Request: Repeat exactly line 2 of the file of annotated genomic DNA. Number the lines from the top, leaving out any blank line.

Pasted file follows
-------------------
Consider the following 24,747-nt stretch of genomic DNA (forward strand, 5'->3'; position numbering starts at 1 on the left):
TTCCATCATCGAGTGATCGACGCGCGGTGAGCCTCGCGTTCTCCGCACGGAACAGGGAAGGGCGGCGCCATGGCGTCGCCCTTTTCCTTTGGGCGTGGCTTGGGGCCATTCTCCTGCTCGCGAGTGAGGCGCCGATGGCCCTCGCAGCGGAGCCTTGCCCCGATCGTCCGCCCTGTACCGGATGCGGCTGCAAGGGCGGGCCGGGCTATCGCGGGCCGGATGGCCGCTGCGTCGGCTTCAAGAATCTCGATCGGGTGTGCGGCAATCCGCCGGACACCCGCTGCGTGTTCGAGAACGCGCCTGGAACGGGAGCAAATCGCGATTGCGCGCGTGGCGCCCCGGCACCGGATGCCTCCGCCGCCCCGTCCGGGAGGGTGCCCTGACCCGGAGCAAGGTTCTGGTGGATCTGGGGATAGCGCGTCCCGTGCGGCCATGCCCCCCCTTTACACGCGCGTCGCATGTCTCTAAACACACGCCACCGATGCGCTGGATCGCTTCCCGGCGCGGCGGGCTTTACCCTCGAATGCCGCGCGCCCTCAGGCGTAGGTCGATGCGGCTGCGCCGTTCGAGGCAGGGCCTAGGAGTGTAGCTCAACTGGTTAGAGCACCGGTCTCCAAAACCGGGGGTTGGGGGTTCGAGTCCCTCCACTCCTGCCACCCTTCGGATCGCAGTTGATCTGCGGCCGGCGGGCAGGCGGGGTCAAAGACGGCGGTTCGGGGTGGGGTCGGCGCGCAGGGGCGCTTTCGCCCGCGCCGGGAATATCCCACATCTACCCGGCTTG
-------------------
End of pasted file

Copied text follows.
TTCCATCATCGAGTGATCGACGCGCGGTGAGCCTCGCGTTCTCCGCACGGAACAGGGAAGGGCGGCGCCATGGCGTCGCCCTTTTCCTTTGGGCGTGGCTTGGGGCCATTCTCCTGCTCGCGAGTGAGGCGCCGATGGCCCTCGCAGCGGAGCCTTGCCCCGATCGTCCGCCCTGTACCGGATGCGGCTGCAAGGGCGGGCCGGGCTATCGCGGGCCGGATGGCCGCTGCGTCGGCTTCAAGAATCTCGATCGGGTGTGCGGCAATCCGCCGGACACCCGCTGCGTGTTCGAGAACGCGCCTGGAACGGGAGCAAATCGCGATTGCGCGCGTGGCGCCCCGGCACCGGATGCCTCCGCCGCCCCGTCCGGGAGGGTGCCCTGACCCGGAGCAAGGTTCTGGTGGATCTGGGGATAGCGCGTCCCGTGCGGCCATGCCCCCCCTTTACACGCGCGTCGCATGTCTCTAAACACACGCCACCGATGCGCTGGATCGCTTCCCGGCGCGGCGGGCTTTACCCTCGAATGCCGCGCGCCCTCAGGCGTAGGTCGATGCGGCTGCGCCGTTCGAGGCAGGGCCTAGGAGTGTAGCTCAACTGGTTAGAGCACCGGTCTCCAAAACCGGGGGTTGGGGGTTCGAGTCCCTCCACTCCTGCCACCCTTCGGATCGCAGTTGATCTGCGGCCGGCGGGCAGGCGGGGTCAAAGACGGCGGTTCGGGGTGGGGTCGGCGCGCAGGGGCGCTTTCGCCCGCGCCGGGAATATCCCACATCTACCCGGCTTG